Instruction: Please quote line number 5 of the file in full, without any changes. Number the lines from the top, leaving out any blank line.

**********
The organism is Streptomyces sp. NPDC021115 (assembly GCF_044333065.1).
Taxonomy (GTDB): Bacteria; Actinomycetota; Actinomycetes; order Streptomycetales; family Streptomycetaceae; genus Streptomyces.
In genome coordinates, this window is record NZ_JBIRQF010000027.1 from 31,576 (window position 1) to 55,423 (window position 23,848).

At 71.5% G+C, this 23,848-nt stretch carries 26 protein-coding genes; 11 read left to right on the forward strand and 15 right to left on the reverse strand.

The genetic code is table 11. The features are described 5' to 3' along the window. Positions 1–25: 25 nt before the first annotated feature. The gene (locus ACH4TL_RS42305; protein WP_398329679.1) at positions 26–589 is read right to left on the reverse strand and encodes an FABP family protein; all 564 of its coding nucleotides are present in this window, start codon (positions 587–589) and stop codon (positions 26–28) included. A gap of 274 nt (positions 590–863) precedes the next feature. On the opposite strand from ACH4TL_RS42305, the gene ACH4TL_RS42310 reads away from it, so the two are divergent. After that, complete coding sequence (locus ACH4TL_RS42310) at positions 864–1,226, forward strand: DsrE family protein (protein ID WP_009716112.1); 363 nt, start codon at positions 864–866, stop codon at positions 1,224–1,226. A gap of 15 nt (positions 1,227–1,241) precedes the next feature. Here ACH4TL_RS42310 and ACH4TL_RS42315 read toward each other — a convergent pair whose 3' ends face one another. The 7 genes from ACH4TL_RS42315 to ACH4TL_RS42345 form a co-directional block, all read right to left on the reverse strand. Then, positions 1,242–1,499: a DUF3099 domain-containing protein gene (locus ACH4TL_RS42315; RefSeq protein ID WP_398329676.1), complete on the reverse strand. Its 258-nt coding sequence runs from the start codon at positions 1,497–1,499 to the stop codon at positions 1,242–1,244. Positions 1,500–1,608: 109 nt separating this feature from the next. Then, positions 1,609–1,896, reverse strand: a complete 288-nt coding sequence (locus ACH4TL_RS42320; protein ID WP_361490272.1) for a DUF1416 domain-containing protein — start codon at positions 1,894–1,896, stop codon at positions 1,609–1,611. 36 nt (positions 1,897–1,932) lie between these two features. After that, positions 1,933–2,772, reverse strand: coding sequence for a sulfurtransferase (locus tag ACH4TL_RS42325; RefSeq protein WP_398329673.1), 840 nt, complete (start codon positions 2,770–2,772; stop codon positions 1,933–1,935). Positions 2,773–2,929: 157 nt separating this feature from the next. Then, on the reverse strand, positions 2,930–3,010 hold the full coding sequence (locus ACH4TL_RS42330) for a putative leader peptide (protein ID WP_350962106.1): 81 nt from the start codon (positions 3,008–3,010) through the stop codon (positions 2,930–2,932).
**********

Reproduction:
The genetic code is table 11. The features are described 5' to 3' along the window. Positions 1–25: 25 nt before the first annotated feature. The gene (locus ACH4TL_RS42305; protein WP_398329679.1) at positions 26–589 is read right to left on the reverse strand and encodes an FABP family protein; all 564 of its coding nucleotides are present in this window, start codon (positions 587–589) and stop codon (positions 26–28) included. A gap of 274 nt (positions 590–863) precedes the next feature. On the opposite strand from ACH4TL_RS42305, the gene ACH4TL_RS42310 reads away from it, so the two are divergent. After that, complete coding sequence (locus ACH4TL_RS42310) at positions 864–1,226, forward strand: DsrE family protein (protein ID WP_009716112.1); 363 nt, start codon at positions 864–866, stop codon at positions 1,224–1,226. A gap of 15 nt (positions 1,227–1,241) precedes the next feature. Here ACH4TL_RS42310 and ACH4TL_RS42315 read toward each other — a convergent pair whose 3' ends face one another. The 7 genes from ACH4TL_RS42315 to ACH4TL_RS42345 form a co-directional block, all read right to left on the reverse strand. Then, positions 1,242–1,499: a DUF3099 domain-containing protein gene (locus ACH4TL_RS42315; RefSeq protein ID WP_398329676.1), complete on the reverse strand. Its 258-nt coding sequence runs from the start codon at positions 1,497–1,499 to the stop codon at positions 1,242–1,244. Positions 1,500–1,608: 109 nt separating this feature from the next. Then, positions 1,609–1,896, reverse strand: a complete 288-nt coding sequence (locus ACH4TL_RS42320; protein ID WP_361490272.1) for a DUF1416 domain-containing protein — start codon at positions 1,894–1,896, stop codon at positions 1,609–1,611. 36 nt (positions 1,897–1,932) lie between these two features. After that, positions 1,933–2,772, reverse strand: coding sequence for a sulfurtransferase (locus tag ACH4TL_RS42325; RefSeq protein WP_398329673.1), 840 nt, complete (start codon positions 2,770–2,772; stop codon positions 1,933–1,935). Positions 2,773–2,929: 157 nt separating this feature from the next. Then, on the reverse strand, positions 2,930–3,010 hold the full coding sequence (locus ACH4TL_RS42330) for a putative leader peptide (protein ID WP_350962106.1): 81 nt from the start codon (positions 3,008–3,010) through the stop codon (positions 2,930–2,932).